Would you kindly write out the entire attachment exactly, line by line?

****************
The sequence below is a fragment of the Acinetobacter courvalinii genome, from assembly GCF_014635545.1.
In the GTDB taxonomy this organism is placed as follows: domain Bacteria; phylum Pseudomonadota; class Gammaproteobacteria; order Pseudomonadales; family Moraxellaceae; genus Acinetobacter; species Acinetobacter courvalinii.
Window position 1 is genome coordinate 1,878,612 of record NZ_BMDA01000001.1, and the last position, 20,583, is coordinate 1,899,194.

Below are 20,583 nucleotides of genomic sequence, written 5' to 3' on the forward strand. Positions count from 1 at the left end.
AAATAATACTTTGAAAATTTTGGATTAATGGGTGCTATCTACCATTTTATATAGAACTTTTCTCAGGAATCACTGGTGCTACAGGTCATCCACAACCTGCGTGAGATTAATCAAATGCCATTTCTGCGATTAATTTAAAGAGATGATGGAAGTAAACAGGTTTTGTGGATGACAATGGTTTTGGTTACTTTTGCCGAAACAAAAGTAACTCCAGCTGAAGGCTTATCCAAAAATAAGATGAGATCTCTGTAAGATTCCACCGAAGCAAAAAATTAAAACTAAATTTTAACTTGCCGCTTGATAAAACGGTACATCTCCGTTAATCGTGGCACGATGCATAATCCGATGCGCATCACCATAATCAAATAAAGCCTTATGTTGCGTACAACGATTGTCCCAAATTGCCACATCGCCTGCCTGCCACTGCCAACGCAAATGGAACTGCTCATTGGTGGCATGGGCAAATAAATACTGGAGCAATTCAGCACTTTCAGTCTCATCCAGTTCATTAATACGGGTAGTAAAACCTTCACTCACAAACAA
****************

The sequence below is a fragment of the Acinetobacter courvalinii genome, from assembly GCF_014635545.1.
In the GTDB taxonomy this organism is placed as follows: domain Bacteria; phylum Pseudomonadota; class Gammaproteobacteria; order Pseudomonadales; family Moraxellaceae; genus Acinetobacter; species Acinetobacter courvalinii.
Window position 1 is genome coordinate 1,878,612 of record NZ_BMDA01000001.1, and the last position, 20,583, is coordinate 1,899,194.

Below are 20,583 nucleotides of genomic sequence, written 5' to 3' on the forward strand. Positions count from 1 at the left end.
AAATAATACTTTGAAAATTTTGGATTAATGGGTGCTATCTACCATTTTATATAGAACTTTTCTCAGGAATCACTGGTGCTACAGGTCATCCACAACCTGCGTGAGATTAATCAAATGCCATTTCTGCGATTAATTTAAAGAGATGATGGAAGTAAACAGGTTTTGTGGATGACAATGGTTTTGGTTACTTTTGCCGAAACAAAAGTAACTCCAGCTGAAGGCTTATCCAAAAATAAGATGAGATCTCTGTAAGATTCCACCGAAGCAAAAAATTAAAACTAAATTTTAACTTGCCGCTTGATAAAACGGTACATCTCCGTTAATCGTGGCACGATGCATAATCCGATGCGCATCACCATAATCAAATAAAGCCTTATGTTGCGTACAACGATTGTCCCAAATTGCCACATCGCCTGCCTGCCACTGCCAACGCAAATGGAACTGCTCATTGGTGGCATGGGCAAATAAATACTGGAGCAATTCAGCACTTTCAGTCTCATCCAGTTCATTAATACGGGTAGTAAAACCTTCACTCACAAACAA